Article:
Last week, Slate published the first installment of the "Green Challenge," a program that helps participants reduce the amount of carbon dioxide they put into the atmosphere. We started by asking people to think about the effects their cars have on the environment: "For each gallon of gas your car burns, it releases about 19 pounds of carbon dioxide." Explainer readers wondered about this statistic: If a gallon of gasoline weighs about 6 pounds, how can it produce three times that much greenhouse gas?
The carbon from the gasoline mixes with oxygen from the air. Gasoline consists mostly of hydrocarbons—chains of carbon encircled by atoms of hydrogen. When the hydrocarbons burn, they break apart and recombine with the air. This reaction produces heat, as well as two chemical byproducts: water and carbon dioxide.
For example, consider a single molecule of octane—a typical hydrocarbon that you'd find in gasoline. Octane consists of eight atoms of carbon and 18 atoms of hydrogen, written as C8H18. If you break down the octane and mix it with enough oxygen (O2), you've got the ingredients—i.e., the atoms of carbon, hydrogen, and oxygen—to make eight molecules of carbon dioxide (CO2) and nine molecules of water (H2O). The eight molecules of CO2 weigh about three times more than the one molecule of octane you started with. That doesn't mean you've violated the law of conservation of mass; instead, you've added the weight of the oxygen from the air to the weight of the carbon from the gasoline. (For a more in-depth discussion of this reaction, click here.)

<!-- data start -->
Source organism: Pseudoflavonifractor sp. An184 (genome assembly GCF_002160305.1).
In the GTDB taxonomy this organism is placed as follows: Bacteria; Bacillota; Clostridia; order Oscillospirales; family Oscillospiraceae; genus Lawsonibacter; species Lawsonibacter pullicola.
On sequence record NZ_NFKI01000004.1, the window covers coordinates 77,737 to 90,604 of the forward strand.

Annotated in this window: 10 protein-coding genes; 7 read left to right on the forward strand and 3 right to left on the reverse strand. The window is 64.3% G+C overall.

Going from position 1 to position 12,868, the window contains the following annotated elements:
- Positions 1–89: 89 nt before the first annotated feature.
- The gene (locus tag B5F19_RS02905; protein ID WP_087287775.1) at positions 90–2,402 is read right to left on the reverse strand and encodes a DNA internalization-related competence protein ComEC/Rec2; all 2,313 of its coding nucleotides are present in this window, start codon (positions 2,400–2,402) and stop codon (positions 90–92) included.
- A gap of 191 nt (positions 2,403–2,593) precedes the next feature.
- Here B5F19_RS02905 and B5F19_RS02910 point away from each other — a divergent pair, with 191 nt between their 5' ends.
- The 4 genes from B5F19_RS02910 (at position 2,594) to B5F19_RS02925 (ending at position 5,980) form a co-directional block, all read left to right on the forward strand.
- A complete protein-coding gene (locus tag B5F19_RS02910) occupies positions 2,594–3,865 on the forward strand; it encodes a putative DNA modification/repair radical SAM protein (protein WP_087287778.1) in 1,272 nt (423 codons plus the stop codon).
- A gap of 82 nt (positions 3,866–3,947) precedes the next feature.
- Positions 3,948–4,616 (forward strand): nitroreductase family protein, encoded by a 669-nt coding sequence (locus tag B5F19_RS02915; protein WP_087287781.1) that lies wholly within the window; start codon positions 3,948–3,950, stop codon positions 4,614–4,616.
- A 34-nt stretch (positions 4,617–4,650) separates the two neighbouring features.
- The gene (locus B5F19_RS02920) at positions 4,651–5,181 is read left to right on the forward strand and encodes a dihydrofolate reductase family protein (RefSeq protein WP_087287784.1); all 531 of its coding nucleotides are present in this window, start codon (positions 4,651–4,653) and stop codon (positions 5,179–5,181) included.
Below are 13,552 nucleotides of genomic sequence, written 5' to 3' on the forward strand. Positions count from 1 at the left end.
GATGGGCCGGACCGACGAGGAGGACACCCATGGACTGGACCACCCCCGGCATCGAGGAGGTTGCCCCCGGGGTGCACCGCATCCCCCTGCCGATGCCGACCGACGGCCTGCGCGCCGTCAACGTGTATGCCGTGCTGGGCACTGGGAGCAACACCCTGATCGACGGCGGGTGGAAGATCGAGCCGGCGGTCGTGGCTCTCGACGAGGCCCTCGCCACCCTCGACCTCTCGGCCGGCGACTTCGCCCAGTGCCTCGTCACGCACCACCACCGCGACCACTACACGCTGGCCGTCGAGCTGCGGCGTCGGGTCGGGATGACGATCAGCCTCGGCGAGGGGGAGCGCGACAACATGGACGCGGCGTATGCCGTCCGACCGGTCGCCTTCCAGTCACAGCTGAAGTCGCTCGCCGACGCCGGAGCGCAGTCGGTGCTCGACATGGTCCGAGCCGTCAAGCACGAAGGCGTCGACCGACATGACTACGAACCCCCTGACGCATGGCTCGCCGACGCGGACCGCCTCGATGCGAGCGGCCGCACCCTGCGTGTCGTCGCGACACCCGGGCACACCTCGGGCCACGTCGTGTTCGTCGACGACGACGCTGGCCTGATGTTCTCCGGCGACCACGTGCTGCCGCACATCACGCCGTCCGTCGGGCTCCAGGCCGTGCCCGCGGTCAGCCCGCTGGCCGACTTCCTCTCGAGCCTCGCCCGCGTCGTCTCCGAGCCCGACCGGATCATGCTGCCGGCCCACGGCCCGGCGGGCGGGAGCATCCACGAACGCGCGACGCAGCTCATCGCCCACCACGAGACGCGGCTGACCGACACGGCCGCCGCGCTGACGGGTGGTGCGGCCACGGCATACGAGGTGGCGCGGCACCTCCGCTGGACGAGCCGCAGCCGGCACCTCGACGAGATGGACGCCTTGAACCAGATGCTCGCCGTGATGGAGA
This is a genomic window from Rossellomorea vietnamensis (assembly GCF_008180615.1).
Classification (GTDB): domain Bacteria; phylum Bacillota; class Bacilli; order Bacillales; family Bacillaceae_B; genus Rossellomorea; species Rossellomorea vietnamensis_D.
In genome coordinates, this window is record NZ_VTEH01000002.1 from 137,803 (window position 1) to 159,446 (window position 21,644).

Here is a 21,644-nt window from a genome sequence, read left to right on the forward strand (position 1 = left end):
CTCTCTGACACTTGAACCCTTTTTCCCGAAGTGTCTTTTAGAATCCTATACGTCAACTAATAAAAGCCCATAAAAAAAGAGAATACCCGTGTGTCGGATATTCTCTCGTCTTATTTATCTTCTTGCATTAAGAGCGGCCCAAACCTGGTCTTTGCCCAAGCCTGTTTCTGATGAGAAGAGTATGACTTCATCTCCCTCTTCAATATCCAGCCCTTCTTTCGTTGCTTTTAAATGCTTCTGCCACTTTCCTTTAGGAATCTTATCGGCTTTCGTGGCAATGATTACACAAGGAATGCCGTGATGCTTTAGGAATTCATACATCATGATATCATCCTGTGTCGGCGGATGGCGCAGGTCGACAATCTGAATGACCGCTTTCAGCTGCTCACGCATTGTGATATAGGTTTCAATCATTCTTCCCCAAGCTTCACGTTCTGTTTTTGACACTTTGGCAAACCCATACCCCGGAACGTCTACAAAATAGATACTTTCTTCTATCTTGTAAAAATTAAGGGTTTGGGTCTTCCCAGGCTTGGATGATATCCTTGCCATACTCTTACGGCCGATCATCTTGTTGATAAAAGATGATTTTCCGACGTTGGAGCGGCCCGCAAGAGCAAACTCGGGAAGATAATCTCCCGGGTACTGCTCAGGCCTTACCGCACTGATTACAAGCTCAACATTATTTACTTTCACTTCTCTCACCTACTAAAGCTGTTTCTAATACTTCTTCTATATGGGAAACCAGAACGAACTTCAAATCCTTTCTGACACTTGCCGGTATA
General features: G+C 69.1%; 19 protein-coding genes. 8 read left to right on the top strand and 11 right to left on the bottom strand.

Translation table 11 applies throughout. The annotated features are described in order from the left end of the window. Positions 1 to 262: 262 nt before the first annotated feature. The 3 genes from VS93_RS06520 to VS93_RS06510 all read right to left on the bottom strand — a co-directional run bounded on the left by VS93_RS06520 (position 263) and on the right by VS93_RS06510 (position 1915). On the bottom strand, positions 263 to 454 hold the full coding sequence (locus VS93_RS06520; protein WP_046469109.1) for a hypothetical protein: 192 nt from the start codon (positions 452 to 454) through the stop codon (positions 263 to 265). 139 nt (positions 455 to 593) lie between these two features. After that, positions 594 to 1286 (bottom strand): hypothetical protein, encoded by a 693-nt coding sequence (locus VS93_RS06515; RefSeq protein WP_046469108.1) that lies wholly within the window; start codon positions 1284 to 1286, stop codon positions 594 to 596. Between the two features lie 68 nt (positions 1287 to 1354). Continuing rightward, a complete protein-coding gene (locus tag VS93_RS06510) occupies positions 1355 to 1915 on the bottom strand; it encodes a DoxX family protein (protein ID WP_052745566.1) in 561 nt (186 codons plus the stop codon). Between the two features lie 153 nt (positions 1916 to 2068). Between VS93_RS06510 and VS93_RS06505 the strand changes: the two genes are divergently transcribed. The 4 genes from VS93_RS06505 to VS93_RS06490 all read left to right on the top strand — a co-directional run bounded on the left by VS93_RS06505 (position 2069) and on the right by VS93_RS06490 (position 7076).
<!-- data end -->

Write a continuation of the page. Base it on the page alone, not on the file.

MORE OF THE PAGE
This reaction gives only a general sense of what happens when you burn a gallon of gas. First, the combustion that occurs in a car engine doesn't work perfectly, which means not every hydrocarbon gets converted into carbon dioxide and water vapor. Sometimes there's not enough oxygen available to complete the reaction, in which case hydrocarbons can be converted into poisonous carbon monoxide (CO). Burning gasoline can also release nitrous oxide and other gases.
Second, gasoline consists of octane along with many other kinds of hydrocarbons. You'll also find additives like surfactants, freezing-point depressants, corrosion inhibitors, and dyes. These nonhydrocarbon additives might make up half a percent of the total composition of the gasoline. There are also differences between winter and summer blends, low- and high-octane, and leaded and unleaded.
Thus, any estimate of the amount of carbon dioxide that comes from a gallon of gas must be based on some assumptions. The Environmental Protection Agency starts with a guess for how many grams of carbon are in each gallon of gas. First, they determine how much carbon is in each particular kind of gasoline, and then they come up with a weighted average based on consumption levels for each variety. Using this method, they estimate that a gallon of gas contains, on average, 2,421 grams of carbon. That's enough to make 8,877 grams of CO2. They multiply that number by 0.99 to account for the carbon that doesn't react fully with the oxygen. Their result: 8,788 grams, or about 19.4 pounds. (The Energy Information Administration gives a slightly higher number—19.564.)
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Explainer thanks Roxanne Smith from the Environmental Protection Agency.